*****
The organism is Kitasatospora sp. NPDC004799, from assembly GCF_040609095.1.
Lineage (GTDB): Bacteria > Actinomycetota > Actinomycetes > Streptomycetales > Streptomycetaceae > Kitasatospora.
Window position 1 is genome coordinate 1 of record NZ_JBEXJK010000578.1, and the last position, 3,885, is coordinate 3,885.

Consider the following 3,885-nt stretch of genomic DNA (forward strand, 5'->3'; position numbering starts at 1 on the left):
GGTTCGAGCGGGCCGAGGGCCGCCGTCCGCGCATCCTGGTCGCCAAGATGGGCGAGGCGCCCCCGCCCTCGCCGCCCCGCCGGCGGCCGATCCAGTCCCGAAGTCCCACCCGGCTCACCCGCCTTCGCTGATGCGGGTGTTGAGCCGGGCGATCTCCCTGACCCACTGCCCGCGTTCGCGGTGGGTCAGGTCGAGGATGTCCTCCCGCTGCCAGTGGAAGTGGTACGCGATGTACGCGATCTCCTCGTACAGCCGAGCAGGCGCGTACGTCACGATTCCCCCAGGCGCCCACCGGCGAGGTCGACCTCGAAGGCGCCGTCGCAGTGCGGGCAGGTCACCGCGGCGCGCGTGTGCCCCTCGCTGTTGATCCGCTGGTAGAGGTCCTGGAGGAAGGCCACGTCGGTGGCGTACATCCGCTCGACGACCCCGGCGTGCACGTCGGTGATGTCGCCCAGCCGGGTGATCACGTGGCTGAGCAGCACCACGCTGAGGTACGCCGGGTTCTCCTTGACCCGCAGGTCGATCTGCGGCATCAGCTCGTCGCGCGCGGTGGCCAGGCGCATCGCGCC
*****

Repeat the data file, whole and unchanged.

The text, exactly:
The organism is Kitasatospora sp. NPDC004799, from assembly GCF_040609095.1.
Lineage (GTDB): Bacteria > Actinomycetota > Actinomycetes > Streptomycetales > Streptomycetaceae > Kitasatospora.
Window position 1 is genome coordinate 1 of record NZ_JBEXJK010000578.1, and the last position, 3,885, is coordinate 3,885.

Consider the following 3,885-nt stretch of genomic DNA (forward strand, 5'->3'; position numbering starts at 1 on the left):
GGTTCGAGCGGGCCGAGGGCCGCCGTCCGCGCATCCTGGTCGCCAAGATGGGCGAGGCGCCCCCGCCCTCGCCGCCCCGCCGGCGGCCGATCCAGTCCCGAAGTCCCACCCGGCTCACCCGCCTTCGCTGATGCGGGTGTTGAGCCGGGCGATCTCCCTGACCCACTGCCCGCGTTCGCGGTGGGTCAGGTCGAGGATGTCCTCCCGCTGCCAGTGGAAGTGGTACGCGATGTACGCGATCTCCTCGTACAGCCGAGCAGGCGCGTACGTCACGATTCCCCCAGGCGCCCACCGGCGAGGTCGACCTCGAAGGCGCCGTCGCAGTGCGGGCAGGTCACCGCGGCGCGCGTGTGCCCCTCGCTGTTGATCCGCTGGTAGAGGTCCTGGAGGAAGGCCACGTCGGTGGCGTACATCCGCTCGACGACCCCGGCGTGCACGTCGGTGATGTCGCCCAGCCGGGTGATCACGTGGCTGAGCAGCACCACGCTGAGGTACGCCGGGTTCTCCTTGACCCGCAGGTCGATCTGCGGCATCAGCTCGTCGCGCGCGGTGGCCAGGCGCATCGCGCC